Catching Up

As you may have noticed, I have been lazy when it comes to blogging for the past few months. I apologize. I have found myself pretty easily distracted in the good ol’ U.S. of A.

When I last blogged we were just arriving in Shaver Lake, California to work for a friend we met in La Paz. Our main goal, however was to explore, of course. Every day we were not working – Tim at the lake dock and me at the restaurant – we were out hiking. The area surrounding Shaver Lake is beautiful! Stunning views, streams and giant sequoias in Mckinley Grove. We really enjoyed our time working and playing in the central california area. And, Tim finally got sick of his long locks and buzzed his hair off while we were in Shaver (ironic, eh?).

Tim said he could sit and contemplate these giants for hours.

Us enjoying Huntington Lake.

Overlooking the valley near Mushroom Rock in the Sierra Nevada Mountains.

The top of Black Point trailhead overlooking Huntington Lake, I think.

One of our favorite discoveries in the Shaver Lake area was the Dinkey Creek granite pools. Over centuries, the streams of snow runoff running through the heavily granite Sierra Nevada mountains carving out pools in the rock. The “Dinkey Pools” are one such series of pooling streams connected by waterfalls creating natural water slides. It took us some time to find the trailhead to hike back to the pools because it is not a marked trail, but it is a popular destination with the locals. After hiking about a mile, we found the pools and went swimming.

We found the Dinkey Pools… not sure if we should get in.

Tim climbing one of the waterfalls at Dinkey Pools.

The views were beautiful, and the water was cold!

Although we planned to spend most of the summer in Shaver Lake, I knew I would be spending July in Colorado waiting for my new niece to be born. I went to stay with my parents and sister for most of July in anticipation of Cora June Gregory, who arrived a week late on July 20, 2012. Tim flew out for the week we thought she would be born and got to meet her about an hour before he had to be back at the airport. She came just in the nick of time. While we were waiting for her, we did a lot of hiking in the area with my family in Evergreen, Colorado.

Tim and my niece hiking ahead in Colorado.

Me holding my new niece Cora.

A shot from Cora’s newborn photos. I couldn’t resist sharing.

After the excitement of welcoming our new niece, we headed back to California to pack up and prepare for our ’round the country visits with friends and family. We added a couple stops along the way so we went back down to Newport to visit David and Katie – some good friends we made while in Baja. Then we headed to Oregon to visit my long-time-friend Lauren who had recently taken a new job in Eugene. From there we went back over to Colorado, and Tim flew to Texas and back for his sister’s graduation from nursing school. When we left, we drove over to Ohio, Michigan and back down to Texas. Yup, I wasn’t kidding about our U.S. tour.

We went to the Orange County Fair in Newport, California. You must have a corn dog at the fair.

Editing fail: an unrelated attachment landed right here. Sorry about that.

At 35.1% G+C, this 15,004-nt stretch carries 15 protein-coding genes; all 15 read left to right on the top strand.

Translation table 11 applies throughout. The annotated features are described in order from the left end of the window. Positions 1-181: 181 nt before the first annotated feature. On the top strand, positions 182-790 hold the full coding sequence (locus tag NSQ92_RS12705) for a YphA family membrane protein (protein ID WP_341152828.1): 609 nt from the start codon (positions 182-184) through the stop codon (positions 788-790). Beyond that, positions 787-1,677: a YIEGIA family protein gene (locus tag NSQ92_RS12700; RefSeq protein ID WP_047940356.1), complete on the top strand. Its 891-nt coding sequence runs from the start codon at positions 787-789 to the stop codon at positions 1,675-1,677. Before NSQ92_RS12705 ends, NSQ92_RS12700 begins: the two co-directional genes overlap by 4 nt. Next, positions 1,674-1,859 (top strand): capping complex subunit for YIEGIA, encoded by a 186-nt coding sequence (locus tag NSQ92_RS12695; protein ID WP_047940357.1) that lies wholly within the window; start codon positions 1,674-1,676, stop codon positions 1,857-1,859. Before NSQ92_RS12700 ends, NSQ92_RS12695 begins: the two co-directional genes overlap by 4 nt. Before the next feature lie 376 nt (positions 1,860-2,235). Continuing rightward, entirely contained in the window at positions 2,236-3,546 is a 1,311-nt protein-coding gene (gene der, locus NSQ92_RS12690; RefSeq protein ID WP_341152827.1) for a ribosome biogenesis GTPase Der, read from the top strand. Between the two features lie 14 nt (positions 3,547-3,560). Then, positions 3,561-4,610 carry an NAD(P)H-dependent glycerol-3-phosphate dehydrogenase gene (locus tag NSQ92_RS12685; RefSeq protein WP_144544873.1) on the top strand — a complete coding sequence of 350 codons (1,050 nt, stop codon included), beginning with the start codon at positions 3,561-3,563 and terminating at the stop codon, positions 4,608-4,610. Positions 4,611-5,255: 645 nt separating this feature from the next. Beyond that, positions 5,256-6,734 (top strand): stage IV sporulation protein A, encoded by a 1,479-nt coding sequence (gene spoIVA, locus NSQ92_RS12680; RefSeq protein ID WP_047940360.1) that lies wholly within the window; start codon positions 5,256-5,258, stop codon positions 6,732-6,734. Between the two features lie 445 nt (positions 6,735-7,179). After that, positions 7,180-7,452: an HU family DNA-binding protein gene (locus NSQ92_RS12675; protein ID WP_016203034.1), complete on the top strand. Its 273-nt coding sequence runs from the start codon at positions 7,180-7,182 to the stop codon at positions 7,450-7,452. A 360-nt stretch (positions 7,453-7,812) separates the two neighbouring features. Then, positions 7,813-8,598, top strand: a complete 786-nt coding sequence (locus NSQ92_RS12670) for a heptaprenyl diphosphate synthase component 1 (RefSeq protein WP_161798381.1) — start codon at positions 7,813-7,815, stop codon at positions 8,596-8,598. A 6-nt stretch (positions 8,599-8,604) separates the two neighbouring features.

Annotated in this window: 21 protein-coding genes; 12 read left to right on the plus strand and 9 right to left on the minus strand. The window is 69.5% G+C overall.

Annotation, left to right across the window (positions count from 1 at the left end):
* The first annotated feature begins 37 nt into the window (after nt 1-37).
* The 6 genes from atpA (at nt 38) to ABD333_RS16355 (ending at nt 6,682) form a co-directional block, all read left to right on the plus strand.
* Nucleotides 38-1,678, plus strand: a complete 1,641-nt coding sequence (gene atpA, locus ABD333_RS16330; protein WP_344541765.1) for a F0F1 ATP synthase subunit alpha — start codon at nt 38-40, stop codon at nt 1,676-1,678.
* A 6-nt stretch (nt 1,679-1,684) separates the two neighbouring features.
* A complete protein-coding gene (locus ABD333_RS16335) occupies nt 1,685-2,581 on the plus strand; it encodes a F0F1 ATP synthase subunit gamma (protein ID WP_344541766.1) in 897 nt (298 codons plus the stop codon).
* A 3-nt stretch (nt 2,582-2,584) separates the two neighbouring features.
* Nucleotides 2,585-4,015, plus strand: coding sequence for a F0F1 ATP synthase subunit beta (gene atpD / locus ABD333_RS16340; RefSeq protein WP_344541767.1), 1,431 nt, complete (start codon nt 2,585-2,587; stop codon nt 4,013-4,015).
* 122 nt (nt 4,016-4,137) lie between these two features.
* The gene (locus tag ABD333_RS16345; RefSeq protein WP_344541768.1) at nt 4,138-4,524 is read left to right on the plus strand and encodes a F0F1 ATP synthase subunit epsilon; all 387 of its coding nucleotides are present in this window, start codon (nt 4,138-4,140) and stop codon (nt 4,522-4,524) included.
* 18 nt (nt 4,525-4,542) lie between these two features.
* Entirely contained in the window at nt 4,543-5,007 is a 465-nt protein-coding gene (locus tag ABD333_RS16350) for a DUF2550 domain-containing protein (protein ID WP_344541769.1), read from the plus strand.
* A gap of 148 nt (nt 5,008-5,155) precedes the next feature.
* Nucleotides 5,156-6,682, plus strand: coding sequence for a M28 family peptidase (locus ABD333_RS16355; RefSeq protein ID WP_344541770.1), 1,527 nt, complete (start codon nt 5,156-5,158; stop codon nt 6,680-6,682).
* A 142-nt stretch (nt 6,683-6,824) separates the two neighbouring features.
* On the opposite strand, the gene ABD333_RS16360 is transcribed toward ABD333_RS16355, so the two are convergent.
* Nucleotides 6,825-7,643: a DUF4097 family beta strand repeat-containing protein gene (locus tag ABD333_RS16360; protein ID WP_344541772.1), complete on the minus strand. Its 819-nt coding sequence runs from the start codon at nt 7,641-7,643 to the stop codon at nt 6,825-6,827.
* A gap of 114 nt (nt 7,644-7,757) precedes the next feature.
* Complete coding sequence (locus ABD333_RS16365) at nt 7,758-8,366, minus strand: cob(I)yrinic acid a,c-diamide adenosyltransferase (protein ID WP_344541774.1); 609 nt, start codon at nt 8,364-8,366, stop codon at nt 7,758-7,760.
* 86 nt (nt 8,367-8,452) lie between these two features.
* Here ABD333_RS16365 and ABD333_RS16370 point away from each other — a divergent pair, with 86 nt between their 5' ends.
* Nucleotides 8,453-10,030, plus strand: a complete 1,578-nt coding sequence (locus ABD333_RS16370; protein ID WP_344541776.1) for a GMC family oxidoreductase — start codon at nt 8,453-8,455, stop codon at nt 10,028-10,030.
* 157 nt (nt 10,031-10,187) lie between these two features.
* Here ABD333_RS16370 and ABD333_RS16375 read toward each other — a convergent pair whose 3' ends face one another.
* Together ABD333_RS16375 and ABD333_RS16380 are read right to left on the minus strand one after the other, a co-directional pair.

There was a surfing competition at Huntington Beach, so It was packed. Nothing like SoCal beaches.

We drove all the way from Newport to Eugene, Oregon, seeing most of California. We went through wine country and tons of golden rolling hills. Northern California and Oregon are so green, which was a nice change from the Baja desert. We explored the town of Eugene, the coast directly west, and the mountains to the east. We saw a lot in a weekend.

The coast was foggy and chilly, unlike the beaches we were used to. It was still very pretty.

Our feet went numb in the water for this picture!

Sunset on the historic bridge.

Sunset on the Oregon cost. We climbed sand dunes to get the view.

Tim at the base of the huge Proxy waterfall we hiked to in Oregon. It was so lush.

Me climbing up near the lower Proxy Falls.

Evergreen, Colorado was our next destination, but we knew we wanted to break it up into a two-day drive. We stopped in Salt Lake City and explored a little bit that evening and morning before heading along our way. Tim loved driving on the Bonneville Salt Flats.

Stopping at the Salt Flats.

Sun setting over the mountains surrounding the Salt Flats.

The Great Salt Lake was huge and strangely calm. It was weird for us for to see such flat water.

We arrived in Colorado and stayed with my parents for most of August before going to Ohio and Michigan during Labor Day weekend to hang out with Tim’s extended family. They are some of the sweetest people ever. We had a lot of fun enjoying everyone’s company.

Tim’s grandparents are the most loving people. Grandpa Yoder turned 97 on Sept. 30.

Walking the pier over Lake Michigan.

Lake Michigan is so cool. It is just like the ocean, only no salt!

After Michigan came Texas, we’ve come full circle 9k miles. It had been a while since I had been there. It was 108 degrees when we arrived, but thankfully a cool front came through the next day and evened out the temperature for the couple of weeks we were there catching up with everyone. I got to meet my cousin’s new baby girl and play game nights with Tim and his parents.

I have to say, we really enjoyed getting to visit all our friends and family around the country. But we did find ourselves exhausted from traveling about 5,600 miles and living out of a bag for three months. I miss the homeyness of our boat, and we find ourselves longing for our own stability. We have been traveling for a full year now, which I am surprised we made it as long as we have. We still plan to go to our boat again early next year and sail the sea for a few months. Stability with freedom to travel is our long-term goal.

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Across the Map

Welp, we made it to Galveston from La Paz by car. We drove all the way up the Baja peninsula and across Arizona, New Mexico and Texas… not the preferred method of travel, but when Mexico tells you that you cannot import your car to the mainland, you kind of figure out a way around it.

We planned to take a ferry from La Paz to Mazatlan and drive a more direct route, but we hit a little snag. Mainland Mexico requires an import permit for a vehicle, but the Baja does not. We imported the car when we drove down through the country in October and were told we could export the car when we arrived in La Paz. That was not correct. We had to drive to the border to export the car, so we didn’t, and assumed we could re-import the car because the permit had expired. Well that was wrong and we had to change plans quick, so off we went to see the Baja.